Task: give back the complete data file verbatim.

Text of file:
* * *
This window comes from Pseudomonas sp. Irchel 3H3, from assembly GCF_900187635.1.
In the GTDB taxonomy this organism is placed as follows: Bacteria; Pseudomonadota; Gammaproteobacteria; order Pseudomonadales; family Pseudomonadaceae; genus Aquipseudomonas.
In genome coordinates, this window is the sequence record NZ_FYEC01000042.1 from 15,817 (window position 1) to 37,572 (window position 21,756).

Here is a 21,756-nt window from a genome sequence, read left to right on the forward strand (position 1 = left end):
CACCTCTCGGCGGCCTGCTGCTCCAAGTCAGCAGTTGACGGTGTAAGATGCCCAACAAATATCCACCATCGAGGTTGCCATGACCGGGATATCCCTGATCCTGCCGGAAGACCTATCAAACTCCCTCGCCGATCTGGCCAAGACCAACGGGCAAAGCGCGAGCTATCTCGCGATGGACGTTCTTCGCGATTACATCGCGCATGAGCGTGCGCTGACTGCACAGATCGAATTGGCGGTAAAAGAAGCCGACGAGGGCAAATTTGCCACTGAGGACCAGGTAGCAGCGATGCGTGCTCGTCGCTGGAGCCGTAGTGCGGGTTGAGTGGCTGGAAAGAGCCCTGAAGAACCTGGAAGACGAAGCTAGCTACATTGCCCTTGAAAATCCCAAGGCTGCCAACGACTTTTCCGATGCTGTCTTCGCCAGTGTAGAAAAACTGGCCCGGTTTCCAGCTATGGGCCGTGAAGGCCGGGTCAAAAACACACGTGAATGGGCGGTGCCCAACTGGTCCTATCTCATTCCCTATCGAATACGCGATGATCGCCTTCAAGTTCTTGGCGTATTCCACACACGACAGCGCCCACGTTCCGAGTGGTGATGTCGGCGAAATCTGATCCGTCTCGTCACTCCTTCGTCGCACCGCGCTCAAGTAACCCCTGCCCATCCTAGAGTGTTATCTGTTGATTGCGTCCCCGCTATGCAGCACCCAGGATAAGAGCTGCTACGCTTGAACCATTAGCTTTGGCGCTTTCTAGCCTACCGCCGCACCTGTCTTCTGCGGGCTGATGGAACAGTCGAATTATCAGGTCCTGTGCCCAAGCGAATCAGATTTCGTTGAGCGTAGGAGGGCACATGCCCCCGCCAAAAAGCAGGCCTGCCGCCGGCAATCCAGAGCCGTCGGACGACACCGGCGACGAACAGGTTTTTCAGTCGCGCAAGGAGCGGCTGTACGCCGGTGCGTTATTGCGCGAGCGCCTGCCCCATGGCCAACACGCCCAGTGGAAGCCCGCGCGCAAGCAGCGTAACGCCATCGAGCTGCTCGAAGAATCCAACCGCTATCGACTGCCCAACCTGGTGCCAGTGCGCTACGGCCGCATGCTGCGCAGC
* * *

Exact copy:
This window comes from Pseudomonas sp. Irchel 3H3, from assembly GCF_900187635.1.
In the GTDB taxonomy this organism is placed as follows: Bacteria; Pseudomonadota; Gammaproteobacteria; order Pseudomonadales; family Pseudomonadaceae; genus Aquipseudomonas.
In genome coordinates, this window is the sequence record NZ_FYEC01000042.1 from 15,817 (window position 1) to 37,572 (window position 21,756).

Here is a 21,756-nt window from a genome sequence, read left to right on the forward strand (position 1 = left end):
CACCTCTCGGCGGCCTGCTGCTCCAAGTCAGCAGTTGACGGTGTAAGATGCCCAACAAATATCCACCATCGAGGTTGCCATGACCGGGATATCCCTGATCCTGCCGGAAGACCTATCAAACTCCCTCGCCGATCTGGCCAAGACCAACGGGCAAAGCGCGAGCTATCTCGCGATGGACGTTCTTCGCGATTACATCGCGCATGAGCGTGCGCTGACTGCACAGATCGAATTGGCGGTAAAAGAAGCCGACGAGGGCAAATTTGCCACTGAGGACCAGGTAGCAGCGATGCGTGCTCGTCGCTGGAGCCGTAGTGCGGGTTGAGTGGCTGGAAAGAGCCCTGAAGAACCTGGAAGACGAAGCTAGCTACATTGCCCTTGAAAATCCCAAGGCTGCCAACGACTTTTCCGATGCTGTCTTCGCCAGTGTAGAAAAACTGGCCCGGTTTCCAGCTATGGGCCGTGAAGGCCGGGTCAAAAACACACGTGAATGGGCGGTGCCCAACTGGTCCTATCTCATTCCCTATCGAATACGCGATGATCGCCTTCAAGTTCTTGGCGTATTCCACACACGACAGCGCCCACGTTCCGAGTGGTGATGTCGGCGAAATCTGATCCGTCTCGTCACTCCTTCGTCGCACCGCGCTCAAGTAACCCCTGCCCATCCTAGAGTGTTATCTGTTGATTGCGTCCCCGCTATGCAGCACCCAGGATAAGAGCTGCTACGCTTGAACCATTAGCTTTGGCGCTTTCTAGCCTACCGCCGCACCTGTCTTCTGCGGGCTGATGGAACAGTCGAATTATCAGGTCCTGTGCCCAAGCGAATCAGATTTCGTTGAGCGTAGGAGGGCACATGCCCCCGCCAAAAAGCAGGCCTGCCGCCGGCAATCCAGAGCCGTCGGACGACACCGGCGACGAACAGGTTTTTCAGTCGCGCAAGGAGCGGCTGTACGCCGGTGCGTTATTGCGCGAGCGCCTGCCCCATGGCCAACACGCCCAGTGGAAGCCCGCGCGCAAGCAGCGTAACGCCATCGAGCTGCTCGAAGAATCCAACCGCTATCGACTGCCCAACCTGGTGCCAGTGCGCTACGGCCGCATGCTGCGCAGC